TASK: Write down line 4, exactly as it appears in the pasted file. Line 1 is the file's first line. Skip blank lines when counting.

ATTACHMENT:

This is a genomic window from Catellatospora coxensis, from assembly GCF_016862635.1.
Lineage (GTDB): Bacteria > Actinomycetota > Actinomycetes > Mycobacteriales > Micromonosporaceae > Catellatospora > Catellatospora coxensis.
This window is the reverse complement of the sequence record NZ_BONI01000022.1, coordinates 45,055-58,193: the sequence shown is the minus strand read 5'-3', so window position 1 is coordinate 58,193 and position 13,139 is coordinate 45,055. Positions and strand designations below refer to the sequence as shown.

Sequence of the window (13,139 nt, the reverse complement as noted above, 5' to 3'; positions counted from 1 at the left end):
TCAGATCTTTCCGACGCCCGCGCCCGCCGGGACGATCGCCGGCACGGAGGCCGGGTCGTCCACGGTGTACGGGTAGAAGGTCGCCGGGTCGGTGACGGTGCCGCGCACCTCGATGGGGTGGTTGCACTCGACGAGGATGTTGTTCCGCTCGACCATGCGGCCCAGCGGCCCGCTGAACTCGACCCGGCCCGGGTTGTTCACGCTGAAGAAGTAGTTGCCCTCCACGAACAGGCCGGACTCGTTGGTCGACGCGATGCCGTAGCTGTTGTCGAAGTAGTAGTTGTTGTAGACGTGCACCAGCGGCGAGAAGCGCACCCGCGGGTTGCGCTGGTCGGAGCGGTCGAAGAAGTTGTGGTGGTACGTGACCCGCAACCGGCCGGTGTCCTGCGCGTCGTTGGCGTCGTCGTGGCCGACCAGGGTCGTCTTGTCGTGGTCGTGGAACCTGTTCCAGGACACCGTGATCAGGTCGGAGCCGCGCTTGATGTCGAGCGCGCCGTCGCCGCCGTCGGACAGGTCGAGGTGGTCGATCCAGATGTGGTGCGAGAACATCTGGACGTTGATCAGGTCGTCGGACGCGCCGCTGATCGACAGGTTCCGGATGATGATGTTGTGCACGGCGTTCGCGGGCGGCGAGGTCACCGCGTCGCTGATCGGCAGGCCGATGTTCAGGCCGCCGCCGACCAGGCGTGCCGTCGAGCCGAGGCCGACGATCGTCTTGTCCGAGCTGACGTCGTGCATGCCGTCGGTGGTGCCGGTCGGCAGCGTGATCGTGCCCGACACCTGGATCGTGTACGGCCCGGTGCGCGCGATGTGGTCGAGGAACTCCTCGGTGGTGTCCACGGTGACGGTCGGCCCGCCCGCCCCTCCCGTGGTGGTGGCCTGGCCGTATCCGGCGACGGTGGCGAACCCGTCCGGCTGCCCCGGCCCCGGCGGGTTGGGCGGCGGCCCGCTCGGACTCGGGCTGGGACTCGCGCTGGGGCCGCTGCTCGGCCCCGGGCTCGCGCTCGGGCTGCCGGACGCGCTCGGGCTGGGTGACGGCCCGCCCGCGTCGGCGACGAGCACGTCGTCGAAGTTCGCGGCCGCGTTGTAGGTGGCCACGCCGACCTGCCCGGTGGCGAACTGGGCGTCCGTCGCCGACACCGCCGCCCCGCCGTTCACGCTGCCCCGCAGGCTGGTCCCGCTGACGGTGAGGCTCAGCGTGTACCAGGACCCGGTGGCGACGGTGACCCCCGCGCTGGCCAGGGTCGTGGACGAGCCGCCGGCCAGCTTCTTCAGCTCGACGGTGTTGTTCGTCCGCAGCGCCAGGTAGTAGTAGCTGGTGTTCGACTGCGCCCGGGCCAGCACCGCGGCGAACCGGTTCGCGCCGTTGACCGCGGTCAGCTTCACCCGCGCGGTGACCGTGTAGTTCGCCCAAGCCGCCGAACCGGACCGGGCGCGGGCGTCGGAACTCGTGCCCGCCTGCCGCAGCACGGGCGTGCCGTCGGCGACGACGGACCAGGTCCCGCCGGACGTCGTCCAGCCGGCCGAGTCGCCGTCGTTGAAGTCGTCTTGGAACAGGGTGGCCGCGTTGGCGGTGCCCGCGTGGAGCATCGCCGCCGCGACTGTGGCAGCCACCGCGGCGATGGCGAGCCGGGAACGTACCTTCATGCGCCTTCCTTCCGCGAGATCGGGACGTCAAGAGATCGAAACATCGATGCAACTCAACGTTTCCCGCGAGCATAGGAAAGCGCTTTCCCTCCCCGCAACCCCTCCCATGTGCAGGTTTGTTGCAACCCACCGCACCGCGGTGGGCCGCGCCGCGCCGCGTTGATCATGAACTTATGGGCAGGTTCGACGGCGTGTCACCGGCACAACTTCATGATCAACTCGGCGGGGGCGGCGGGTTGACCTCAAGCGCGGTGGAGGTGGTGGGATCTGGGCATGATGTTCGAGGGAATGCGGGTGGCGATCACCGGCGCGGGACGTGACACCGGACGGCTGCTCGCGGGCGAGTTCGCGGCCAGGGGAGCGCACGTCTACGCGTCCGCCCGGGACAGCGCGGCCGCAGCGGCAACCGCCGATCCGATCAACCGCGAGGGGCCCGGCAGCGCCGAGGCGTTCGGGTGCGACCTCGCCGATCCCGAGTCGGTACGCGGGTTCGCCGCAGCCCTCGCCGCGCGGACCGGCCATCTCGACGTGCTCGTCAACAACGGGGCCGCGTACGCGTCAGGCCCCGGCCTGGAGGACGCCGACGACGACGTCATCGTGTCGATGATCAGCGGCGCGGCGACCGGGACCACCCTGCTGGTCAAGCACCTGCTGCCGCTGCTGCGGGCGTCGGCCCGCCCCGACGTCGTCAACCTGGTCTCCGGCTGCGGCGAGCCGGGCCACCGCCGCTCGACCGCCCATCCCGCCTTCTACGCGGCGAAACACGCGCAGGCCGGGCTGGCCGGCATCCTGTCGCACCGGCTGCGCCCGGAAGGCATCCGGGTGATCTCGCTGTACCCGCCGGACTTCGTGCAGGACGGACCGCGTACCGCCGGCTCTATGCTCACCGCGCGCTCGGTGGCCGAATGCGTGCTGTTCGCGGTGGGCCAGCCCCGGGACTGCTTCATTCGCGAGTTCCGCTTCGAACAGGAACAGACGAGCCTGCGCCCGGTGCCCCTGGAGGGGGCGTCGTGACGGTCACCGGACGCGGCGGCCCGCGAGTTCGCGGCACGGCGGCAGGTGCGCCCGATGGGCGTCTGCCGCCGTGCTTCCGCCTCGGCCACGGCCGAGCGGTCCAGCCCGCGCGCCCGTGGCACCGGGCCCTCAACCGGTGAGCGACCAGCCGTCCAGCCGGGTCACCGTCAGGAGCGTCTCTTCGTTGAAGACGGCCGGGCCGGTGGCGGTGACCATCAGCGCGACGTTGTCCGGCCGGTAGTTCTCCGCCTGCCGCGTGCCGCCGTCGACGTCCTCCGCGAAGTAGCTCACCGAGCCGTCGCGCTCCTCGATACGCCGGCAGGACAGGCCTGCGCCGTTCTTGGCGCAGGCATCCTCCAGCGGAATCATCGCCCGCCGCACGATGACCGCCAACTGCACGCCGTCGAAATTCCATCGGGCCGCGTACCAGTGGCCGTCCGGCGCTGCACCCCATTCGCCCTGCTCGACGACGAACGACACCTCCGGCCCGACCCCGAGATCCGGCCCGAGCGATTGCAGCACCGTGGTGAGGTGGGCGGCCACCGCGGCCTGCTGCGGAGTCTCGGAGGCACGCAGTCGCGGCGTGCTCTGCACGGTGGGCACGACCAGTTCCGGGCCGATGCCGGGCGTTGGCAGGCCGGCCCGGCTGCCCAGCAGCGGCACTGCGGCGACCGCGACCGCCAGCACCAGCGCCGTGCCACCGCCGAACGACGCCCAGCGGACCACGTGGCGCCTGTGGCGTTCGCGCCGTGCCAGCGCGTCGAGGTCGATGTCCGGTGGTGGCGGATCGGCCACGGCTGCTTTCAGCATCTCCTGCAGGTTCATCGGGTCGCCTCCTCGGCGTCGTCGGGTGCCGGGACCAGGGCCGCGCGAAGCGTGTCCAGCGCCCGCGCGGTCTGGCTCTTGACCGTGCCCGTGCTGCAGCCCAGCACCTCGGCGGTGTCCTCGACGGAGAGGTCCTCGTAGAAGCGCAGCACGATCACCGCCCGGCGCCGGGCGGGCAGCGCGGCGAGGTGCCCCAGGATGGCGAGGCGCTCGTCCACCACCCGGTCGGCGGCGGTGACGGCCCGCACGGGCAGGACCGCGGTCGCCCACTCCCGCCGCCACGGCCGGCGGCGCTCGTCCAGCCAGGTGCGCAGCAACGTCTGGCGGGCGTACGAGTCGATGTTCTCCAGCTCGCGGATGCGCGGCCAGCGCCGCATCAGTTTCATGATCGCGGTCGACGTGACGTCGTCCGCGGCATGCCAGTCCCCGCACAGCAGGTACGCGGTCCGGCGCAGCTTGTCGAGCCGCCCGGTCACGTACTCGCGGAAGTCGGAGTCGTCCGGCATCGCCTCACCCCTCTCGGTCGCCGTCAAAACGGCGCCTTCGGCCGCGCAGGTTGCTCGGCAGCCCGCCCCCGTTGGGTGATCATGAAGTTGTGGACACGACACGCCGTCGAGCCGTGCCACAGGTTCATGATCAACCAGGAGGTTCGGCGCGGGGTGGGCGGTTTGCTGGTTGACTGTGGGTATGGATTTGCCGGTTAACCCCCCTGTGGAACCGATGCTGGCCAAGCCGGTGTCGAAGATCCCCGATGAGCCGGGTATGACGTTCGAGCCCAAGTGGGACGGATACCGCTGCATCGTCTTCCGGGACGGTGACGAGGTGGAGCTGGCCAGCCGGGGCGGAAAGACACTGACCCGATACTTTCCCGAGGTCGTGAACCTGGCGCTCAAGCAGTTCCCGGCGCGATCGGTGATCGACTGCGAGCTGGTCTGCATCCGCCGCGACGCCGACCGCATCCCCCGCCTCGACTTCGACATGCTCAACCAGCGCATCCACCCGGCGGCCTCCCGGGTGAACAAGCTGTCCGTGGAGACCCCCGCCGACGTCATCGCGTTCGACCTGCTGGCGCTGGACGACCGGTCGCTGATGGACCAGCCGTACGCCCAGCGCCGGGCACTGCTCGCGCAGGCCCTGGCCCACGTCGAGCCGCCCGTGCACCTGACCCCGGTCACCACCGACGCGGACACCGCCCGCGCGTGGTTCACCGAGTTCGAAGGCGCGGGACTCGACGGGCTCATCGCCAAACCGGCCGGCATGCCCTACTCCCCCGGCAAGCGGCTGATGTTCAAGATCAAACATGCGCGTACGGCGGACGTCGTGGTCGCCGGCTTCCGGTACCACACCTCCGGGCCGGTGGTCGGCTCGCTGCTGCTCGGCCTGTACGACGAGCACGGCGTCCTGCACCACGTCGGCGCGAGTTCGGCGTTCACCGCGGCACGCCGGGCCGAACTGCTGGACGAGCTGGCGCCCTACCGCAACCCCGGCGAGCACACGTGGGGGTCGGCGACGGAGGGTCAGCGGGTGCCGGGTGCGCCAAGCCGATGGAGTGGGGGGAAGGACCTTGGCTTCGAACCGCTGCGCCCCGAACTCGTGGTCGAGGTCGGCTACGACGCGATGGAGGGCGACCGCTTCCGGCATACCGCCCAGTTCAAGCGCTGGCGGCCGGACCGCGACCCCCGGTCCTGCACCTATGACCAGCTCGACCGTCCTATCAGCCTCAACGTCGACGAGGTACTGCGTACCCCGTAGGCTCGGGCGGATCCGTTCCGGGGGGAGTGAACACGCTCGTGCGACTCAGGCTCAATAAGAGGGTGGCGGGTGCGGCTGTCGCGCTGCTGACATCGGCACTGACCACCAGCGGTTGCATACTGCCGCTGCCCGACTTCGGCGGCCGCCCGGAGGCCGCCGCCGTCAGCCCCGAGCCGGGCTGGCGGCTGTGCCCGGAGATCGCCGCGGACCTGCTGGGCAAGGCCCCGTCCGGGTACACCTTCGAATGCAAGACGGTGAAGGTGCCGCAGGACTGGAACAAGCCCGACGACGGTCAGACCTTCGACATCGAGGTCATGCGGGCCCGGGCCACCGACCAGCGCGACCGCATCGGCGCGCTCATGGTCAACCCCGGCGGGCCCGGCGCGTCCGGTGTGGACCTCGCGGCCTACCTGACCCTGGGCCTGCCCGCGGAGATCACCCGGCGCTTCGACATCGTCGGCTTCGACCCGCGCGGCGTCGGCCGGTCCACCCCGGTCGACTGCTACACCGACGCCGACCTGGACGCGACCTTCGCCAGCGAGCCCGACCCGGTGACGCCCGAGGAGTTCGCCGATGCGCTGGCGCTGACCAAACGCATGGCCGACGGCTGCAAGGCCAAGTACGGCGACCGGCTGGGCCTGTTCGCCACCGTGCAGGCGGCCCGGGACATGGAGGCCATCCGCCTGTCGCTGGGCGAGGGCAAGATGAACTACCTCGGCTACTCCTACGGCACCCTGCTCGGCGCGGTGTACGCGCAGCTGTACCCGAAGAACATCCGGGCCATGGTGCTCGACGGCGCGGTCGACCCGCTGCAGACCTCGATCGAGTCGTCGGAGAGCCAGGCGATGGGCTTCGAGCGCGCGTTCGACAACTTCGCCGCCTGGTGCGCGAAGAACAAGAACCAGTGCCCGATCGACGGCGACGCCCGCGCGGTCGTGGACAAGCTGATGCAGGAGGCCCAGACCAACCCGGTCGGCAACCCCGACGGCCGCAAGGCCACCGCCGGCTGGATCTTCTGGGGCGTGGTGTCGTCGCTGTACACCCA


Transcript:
Sequence of the window (13,139 nt, the reverse complement as noted above, 5' to 3'; positions counted from 1 at the left end):